First we need to construct an xarray dataset object (which has data variables 'band4' and 'band5' in a n-dimensional array with x-coordinates representing UTM easting, y-coordinates representing UTM northing, and a time coordinate representing the image acquisition date).

There are different ways to go about this, but we will load our images with a timestamp index since each image is taken on a different date. Typically, this is a chore if our images are not on the same grid to begin with, but xarray knows how to automatically align images based on their georeferenced coordinates.

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# Note that these landsat images are not necessarily the same shape or on the same grid:
for image_url in df.B4[:5]:
    with as src:
        print(src.shape, src.bounds)
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def create_multiband_dataset(row, bands=['B4','B5'], chunks={'band': 1, 'x': 2048, 'y': 2048}):
    '''A function to load multiple landsat bands into an xarray dataset '''
    # Each image is a dataset containing both band4 and band5
    datasets = []
    for band in bands:
        url = row[band]
        da = xr.open_rasterio(url, chunks=chunks)
        da = da.squeeze().drop(labels='band')
        ds = da.to_dataset(name=band)

    DS = xr.merge(datasets)
    return DS
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# Merge all acquisitions into a single large Dataset
datasets = []
for i,row in df.iterrows():
        ds = create_multiband_dataset(row)
    except Exception as e:
        print('ERROR loading, skipping acquistion!')
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DS = xr.concat(datasets, dim=pd.DatetimeIndex(, name='time'))
print('Dataset size (Gb): ', DS.nbytes/1e9)
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Note that xarray has automatically expanded the dimensions to include the maximum extents of all the images, also the chunksize has been automatically adjusted.

There is definitely some room for improvement here from a computational efficiency standpoint - in particular the dask chunks are no longer aligned with the image tiles. This is because each image starts at different coordinates and has different shapes, but xarray uses a single chunk size for the entire datasets. There will also be many zeros in this dataset, so future work could take advantage of sparse arrays.

These points aside, our Dask Cluster will automatically parallelize our computations for us, so we can not worry too much about optimal efficiency and just go ahead and run our analysis!

Browse interactively using hvplot

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display(DS['B4'].hvplot('x', 'y', groupby='time', rasterize=True, width=600, height=400, cmap='viridis'))

Distributed NDVI computations

Set up our NDVI dataset. Note that NDVI is not actually computed until we call the Dask compute(), persist(), or call other functions such as plot() that require actually operate on the data!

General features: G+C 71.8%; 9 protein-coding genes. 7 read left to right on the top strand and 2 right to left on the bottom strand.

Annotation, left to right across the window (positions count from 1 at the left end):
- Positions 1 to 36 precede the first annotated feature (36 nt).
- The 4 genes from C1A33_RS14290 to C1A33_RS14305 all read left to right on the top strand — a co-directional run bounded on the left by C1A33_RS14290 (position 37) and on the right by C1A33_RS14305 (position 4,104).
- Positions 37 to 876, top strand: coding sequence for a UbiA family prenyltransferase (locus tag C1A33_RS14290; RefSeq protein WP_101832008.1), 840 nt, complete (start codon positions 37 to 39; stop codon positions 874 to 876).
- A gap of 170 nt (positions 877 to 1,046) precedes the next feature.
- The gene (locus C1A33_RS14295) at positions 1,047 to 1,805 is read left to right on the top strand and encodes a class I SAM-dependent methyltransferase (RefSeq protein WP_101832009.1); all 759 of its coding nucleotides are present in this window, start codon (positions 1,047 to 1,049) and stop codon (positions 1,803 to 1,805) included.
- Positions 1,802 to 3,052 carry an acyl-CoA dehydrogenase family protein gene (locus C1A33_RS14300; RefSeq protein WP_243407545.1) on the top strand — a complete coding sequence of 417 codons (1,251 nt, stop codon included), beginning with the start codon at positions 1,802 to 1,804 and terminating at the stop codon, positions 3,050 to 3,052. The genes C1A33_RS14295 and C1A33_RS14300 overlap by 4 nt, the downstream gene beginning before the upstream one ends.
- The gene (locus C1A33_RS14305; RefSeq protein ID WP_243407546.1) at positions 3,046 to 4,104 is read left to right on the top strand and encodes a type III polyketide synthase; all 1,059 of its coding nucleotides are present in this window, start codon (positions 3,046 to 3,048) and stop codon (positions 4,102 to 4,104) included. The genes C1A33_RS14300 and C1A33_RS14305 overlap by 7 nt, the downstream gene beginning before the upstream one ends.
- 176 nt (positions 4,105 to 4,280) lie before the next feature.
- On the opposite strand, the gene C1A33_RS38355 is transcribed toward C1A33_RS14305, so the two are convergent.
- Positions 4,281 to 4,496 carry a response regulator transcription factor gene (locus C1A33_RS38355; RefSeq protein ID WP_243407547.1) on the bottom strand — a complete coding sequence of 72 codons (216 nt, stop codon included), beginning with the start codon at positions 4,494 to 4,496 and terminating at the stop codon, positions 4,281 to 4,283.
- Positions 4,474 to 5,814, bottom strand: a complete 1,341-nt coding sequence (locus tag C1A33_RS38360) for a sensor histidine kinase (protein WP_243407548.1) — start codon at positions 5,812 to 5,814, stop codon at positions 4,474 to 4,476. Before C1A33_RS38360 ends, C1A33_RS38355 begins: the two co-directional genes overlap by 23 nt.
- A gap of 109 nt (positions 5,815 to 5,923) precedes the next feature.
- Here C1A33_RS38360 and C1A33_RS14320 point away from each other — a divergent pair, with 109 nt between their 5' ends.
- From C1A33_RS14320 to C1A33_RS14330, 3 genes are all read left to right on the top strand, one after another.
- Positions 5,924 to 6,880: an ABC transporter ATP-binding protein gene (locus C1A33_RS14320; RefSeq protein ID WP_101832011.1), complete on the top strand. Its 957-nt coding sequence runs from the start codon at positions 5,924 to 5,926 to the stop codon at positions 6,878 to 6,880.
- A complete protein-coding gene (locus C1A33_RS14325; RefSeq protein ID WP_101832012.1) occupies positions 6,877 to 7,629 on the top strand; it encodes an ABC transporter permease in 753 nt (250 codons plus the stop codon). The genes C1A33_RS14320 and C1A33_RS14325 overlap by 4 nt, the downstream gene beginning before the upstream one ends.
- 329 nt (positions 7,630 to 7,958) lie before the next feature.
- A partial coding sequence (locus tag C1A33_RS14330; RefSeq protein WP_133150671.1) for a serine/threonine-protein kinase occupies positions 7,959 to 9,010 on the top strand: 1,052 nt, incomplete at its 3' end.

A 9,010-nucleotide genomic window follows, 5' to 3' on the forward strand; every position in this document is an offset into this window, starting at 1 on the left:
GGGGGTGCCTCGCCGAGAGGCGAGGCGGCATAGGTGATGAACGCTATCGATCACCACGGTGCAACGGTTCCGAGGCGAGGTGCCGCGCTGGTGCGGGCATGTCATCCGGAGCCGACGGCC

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NDVI = (DS['B5'] - DS['B4']) / (DS['B5'] + DS['B4'])

Plot NDVI on specific date (full resolution)

Only data for a single landsat acquisition date is pulled from Cloud storage

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s = NDVI.sel(time=day, method='nearest')
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del s['time']
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display(s.hvplot('x', 'y', rasterize=True, width=600, height=400, cmap='viridis', label=day))

Mean NDVI for a range of dates

This example calculates the mean NDVI per-pixel (30m) for 2013-2014, storing result in local RAM. This takes a while...

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ndvi = NDVI.sel(time=slice('2013-01-01', '2014-01-01')).mean(dim='time').persist()
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display(ndvi.hvplot('x','y', rasterize=True, width=600, height=400, cmap='viridis'))

# Point of interest we'll extract a timeseries from
#plt.plot(562370, 5312519, 'ko')

Extract region of interest Farmland near Everett, WA (Ebey Island) and resample to monthly mean average

We expect to see higher NDVI values in the summer months, corresponding to dense vegetation

In [ ]:
# lat, lon to northing, easting
# 47.962940 --> 5312519
# -122.164483--> 562370
#+ 5 km buffer
#EPSG:32610 WGS 84 / UTM zone 10N
xcen = 562370
ycen = 5312519
buf = 5000  # look at point +/- 5km
ds = NDVI.sel(x=slice(xcen-buf,xcen+buf), y=slice(ycen-buf,ycen+buf))
timeseries = ds.resample(time='1MS').mean().persist()
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s = timeseries.to_series()
(s.hvplot(width=700, height=300, legend=False) * s.hvplot.scatter(width=700, height=300, legend=False)).relabel('Mean NDVI')

Plot subset of all NDVI arrays at full resolution for acquisitions in 2015

In [ ]:
ds2015 = ds.sel(time=slice('2015-01-01', '2016-01-01'))
nt = len(ds2015)

Getting small multiple plots going with hvplot is a bit challenging. Need to use Layout from holoviews:

In [ ]:

dss = ds.sel(time=slice('2015-01-01', '2016-01-01'))
ncols = 5

plots = []
for i in range(nt):
    ds_panel = dss.isel(time=i)

    #if last plot in row, add colorbar and make it wider
    is_last_in_row = (i+1)%ncols == 0
    height = 200
    width = 150 if not is_last_in_row else 200

    p = (ds_panel
       .hvplot('x', 'y', rasterize=True, width=width, height=height, cmap='viridis', 
               xaxis=False, yaxis=False, colorbar=is_last_in_row)


Plot subset of all NDVI arrays at full resolution for acquisitions in 2015

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display(NDVI.hvplot('x','y',groupby='time', rasterize=True, width=700, height=500, cmap='viridis'))

In conclusion

  • This notebook demonstrates the power of storing data publically in the Cloud as optimized geotiffs - scientists can conduct scalable analysis without downloading the data to a local machine. Only derived subsets and figures need to be downloaded!
  • We used a crude NDVI calculation, designed to demonstrate the syntax and tools - a proper analysis should take into account cloud masks and other corrections